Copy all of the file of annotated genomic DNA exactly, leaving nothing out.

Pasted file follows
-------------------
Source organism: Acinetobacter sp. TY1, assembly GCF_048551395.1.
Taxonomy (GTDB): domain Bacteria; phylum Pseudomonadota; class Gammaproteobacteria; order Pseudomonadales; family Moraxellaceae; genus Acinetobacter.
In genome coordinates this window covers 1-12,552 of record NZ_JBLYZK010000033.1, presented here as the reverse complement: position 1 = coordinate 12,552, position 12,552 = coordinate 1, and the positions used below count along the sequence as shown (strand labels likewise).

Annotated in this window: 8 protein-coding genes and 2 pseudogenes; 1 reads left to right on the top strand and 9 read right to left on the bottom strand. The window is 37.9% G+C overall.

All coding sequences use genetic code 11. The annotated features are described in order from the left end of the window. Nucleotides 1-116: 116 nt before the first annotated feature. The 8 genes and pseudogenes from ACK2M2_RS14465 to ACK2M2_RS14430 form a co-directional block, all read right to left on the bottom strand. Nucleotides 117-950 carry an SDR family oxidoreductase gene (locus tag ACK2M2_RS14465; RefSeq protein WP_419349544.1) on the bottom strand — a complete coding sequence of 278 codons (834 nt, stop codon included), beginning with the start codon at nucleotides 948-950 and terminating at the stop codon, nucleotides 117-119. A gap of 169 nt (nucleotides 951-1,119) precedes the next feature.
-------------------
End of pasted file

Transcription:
Source organism: Acinetobacter sp. TY1, assembly GCF_048551395.1.
Taxonomy (GTDB): domain Bacteria; phylum Pseudomonadota; class Gammaproteobacteria; order Pseudomonadales; family Moraxellaceae; genus Acinetobacter.
In genome coordinates this window covers 1-12,552 of record NZ_JBLYZK010000033.1, presented here as the reverse complement: position 1 = coordinate 12,552, position 12,552 = coordinate 1, and the positions used below count along the sequence as shown (strand labels likewise).

Annotated in this window: 8 protein-coding genes and 2 pseudogenes; 1 reads left to right on the top strand and 9 read right to left on the bottom strand. The window is 37.9% G+C overall.

All coding sequences use genetic code 11. The annotated features are described in order from the left end of the window. Nucleotides 1-116: 116 nt before the first annotated feature. The 8 genes and pseudogenes from ACK2M2_RS14465 to ACK2M2_RS14430 form a co-directional block, all read right to left on the bottom strand. Nucleotides 117-950 carry an SDR family oxidoreductase gene (locus tag ACK2M2_RS14465; RefSeq protein WP_419349544.1) on the bottom strand — a complete coding sequence of 278 codons (834 nt, stop codon included), beginning with the start codon at nucleotides 948-950 and terminating at the stop codon, nucleotides 117-119. A gap of 169 nt (nucleotides 951-1,119) precedes the next feature.